The fields have been awash with white wildflowers this spring.
Delicate petals, floating on tall stems – like sprigs of kindness pointing to love in the middle of untamed land.
At least, that's how I've imagined them.
Sometimes I get overly poetic. I am aware of this.
Up close, I discovered that there are two kinds of nearly-identical flowers, and both are awe-inspiring in their lacy beauty.
There's this one:
I guess the reason I thought of these as "kindness flowers" is that I've been in a spot where I've had to choose to be kind in my interactions with a (sometimes) difficult person in my life. Seeing these petals somehow reminded me of how important my words and actions are. With their gentle dances in the breeze, they seemed to point me in the right direction.
The other day, I did what I thought was a kind thing. I gave something that I'd worked hard for to this friend, and in the moment I was happy to do it.
It felt like a caring gesture, because I do love this person.
And I should have just left it alone. I should have given the gift, enjoyed the love, and moved on.
But I didn't.
After I'd given it, I just had to make a small comment. A teeny one. Probably to make sure the friend fully appreciated the gift.
And you know, right then I felt quite satisfied in saying it.
I mean, it was just a comment–nothing harsh–said in the mildest tone.
But if I'm really honest, it was meant to rub... just a little.
And I'm sure it did.
As soon as the words were out, my self-satisfaction didn't feel so good. Immediately I wished I could retract them.
But of course, I couldn't. The damage was done. I could see it in her face.
For my friend, the once-kind gift now had a bitter aftertaste.
I pictured my silly "kindness flowers" out there in that overgrown field. How beautiful they were, how they made that old pasture feel magical and lovely and special, if only for a fleeting season.
And suddenly, I realized that the two types of flowers were much like kindness after all, and not just in my mind. You see, in bloom, the two are almost impossible to tell apart. Both have clusters of heart-shaped petals with creamy centers. Both have many sprays of blooms on each stem.
Both are spectacular.
It's as the flowers fade, that the difference becomes clear.
Each one leaves something unique behind.
One kind leaves tiny little green flower hips - like miniature pomegranates on each stem. They are delicate and fresh and nourishing, and I've watched as small brown birds come along to eat them like delicious candies.
The other flower, in contrast, leaves behind burrs.
The burrs start out soft, even a little pretty, but they quickly dry on the stems and then tenaciously cling to your clothing as you pass by. It's almost like they jump onto you, and then somehow find their way into socks and seams - to irritate your skin long afterward.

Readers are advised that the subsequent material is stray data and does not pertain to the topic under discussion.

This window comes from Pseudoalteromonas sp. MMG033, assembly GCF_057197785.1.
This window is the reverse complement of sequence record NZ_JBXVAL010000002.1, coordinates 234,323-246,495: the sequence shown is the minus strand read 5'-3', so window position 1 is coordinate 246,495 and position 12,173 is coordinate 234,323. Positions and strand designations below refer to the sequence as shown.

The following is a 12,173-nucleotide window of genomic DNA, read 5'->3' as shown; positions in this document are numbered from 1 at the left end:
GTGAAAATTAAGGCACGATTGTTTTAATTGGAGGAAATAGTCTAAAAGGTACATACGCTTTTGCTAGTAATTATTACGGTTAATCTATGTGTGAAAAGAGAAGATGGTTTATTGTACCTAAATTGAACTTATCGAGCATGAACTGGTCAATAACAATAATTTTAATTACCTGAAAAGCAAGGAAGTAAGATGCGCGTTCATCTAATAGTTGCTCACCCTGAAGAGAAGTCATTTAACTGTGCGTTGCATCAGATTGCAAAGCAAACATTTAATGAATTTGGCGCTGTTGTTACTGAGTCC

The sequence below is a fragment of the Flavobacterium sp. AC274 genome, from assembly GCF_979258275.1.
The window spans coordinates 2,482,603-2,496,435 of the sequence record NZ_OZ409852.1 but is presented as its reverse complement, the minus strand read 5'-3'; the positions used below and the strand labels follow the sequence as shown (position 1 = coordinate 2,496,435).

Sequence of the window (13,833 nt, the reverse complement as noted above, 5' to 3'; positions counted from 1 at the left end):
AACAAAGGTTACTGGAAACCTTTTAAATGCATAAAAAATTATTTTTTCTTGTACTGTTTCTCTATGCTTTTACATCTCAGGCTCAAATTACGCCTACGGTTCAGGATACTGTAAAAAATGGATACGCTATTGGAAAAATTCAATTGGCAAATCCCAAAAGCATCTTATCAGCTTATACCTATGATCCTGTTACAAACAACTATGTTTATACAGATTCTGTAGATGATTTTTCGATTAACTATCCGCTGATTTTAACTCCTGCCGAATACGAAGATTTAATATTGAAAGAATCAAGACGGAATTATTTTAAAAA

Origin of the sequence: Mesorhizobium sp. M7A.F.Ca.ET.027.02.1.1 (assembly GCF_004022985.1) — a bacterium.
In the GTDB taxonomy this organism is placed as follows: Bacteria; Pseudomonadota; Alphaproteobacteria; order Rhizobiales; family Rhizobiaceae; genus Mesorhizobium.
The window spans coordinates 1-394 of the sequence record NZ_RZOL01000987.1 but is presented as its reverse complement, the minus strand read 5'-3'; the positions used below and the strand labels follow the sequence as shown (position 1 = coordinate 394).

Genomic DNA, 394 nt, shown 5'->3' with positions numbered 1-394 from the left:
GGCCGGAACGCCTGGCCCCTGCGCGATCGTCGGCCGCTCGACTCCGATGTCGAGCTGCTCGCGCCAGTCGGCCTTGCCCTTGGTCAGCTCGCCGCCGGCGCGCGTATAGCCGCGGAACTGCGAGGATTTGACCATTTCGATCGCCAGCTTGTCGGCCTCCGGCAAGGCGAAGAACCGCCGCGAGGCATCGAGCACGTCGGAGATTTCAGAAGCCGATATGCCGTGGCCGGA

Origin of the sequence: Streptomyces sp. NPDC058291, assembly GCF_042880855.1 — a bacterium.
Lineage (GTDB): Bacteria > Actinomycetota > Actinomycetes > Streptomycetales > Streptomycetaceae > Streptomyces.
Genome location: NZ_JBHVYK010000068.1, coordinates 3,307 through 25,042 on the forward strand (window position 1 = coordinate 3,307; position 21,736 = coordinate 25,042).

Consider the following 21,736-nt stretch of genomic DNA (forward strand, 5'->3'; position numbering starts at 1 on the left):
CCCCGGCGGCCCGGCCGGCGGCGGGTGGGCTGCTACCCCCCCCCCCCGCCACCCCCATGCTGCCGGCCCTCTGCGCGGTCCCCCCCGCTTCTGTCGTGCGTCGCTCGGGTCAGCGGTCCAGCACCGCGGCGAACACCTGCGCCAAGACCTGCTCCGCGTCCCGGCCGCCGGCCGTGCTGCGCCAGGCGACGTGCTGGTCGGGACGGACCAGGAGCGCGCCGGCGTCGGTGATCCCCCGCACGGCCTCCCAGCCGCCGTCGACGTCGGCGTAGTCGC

Feeling a "kindness-burr" in an underwear seam, even after it's been through the laundry, makes you forget how lovely the flowers once were.
All you can think of is the prickly rub.
And it makes you distrust all little white flowers, even the ones without the burrs. They all look so similar, you can't tell which ones will hurt you.
Today, I'm reminded once again of the need for kindness–for love and for tenderness.... without burrs. Particularly in the wake of the terrible Orlando shootings.
I just keep thinking: we can take this moment to love better, can't we? Words and acts of kindness, especially now, are not tickets to preach, politicize or scold. Because when we do that, after the bloom fades, all that will be left is the prickly rub. A bitter aftertaste.
Oh, I wish we could let love bloom for those who are hurting, for those who are grieving, and for those who are ostracized. I'd love for our kindness to leave seeds that nourish and strengthen, that build and restore.
We need it so much.
Let kindness heal, without any disclaimers or qualifiers.
Kindness without burrs is kindness that doesn't keep score. Imagine how it could change our marriages, our friendships, our communities, even our enemies...if we were simply nice to one another? Often we are so consumed with making our point, or taking the credit, or seeking self-satisfaction, that whatever lovely thing we once had becomes an abrasive irritant that's hard to remove.
Real kindness, on the other hand, sets love in motion.
It nourishes the soul with a listening ear, with a warm embrace, and with an understanding smile.
It looks beyond differences and sees humanity, and dignity, and worth.
It refuses bigotry, and pursues what is beautiful.
It's candy for little brown birds, who simply happen upon it in an old pasture.
Kindness is how love speaks.
It's the language of love.
So let's be kind.
Sometimes, it's what the world needs more than anything.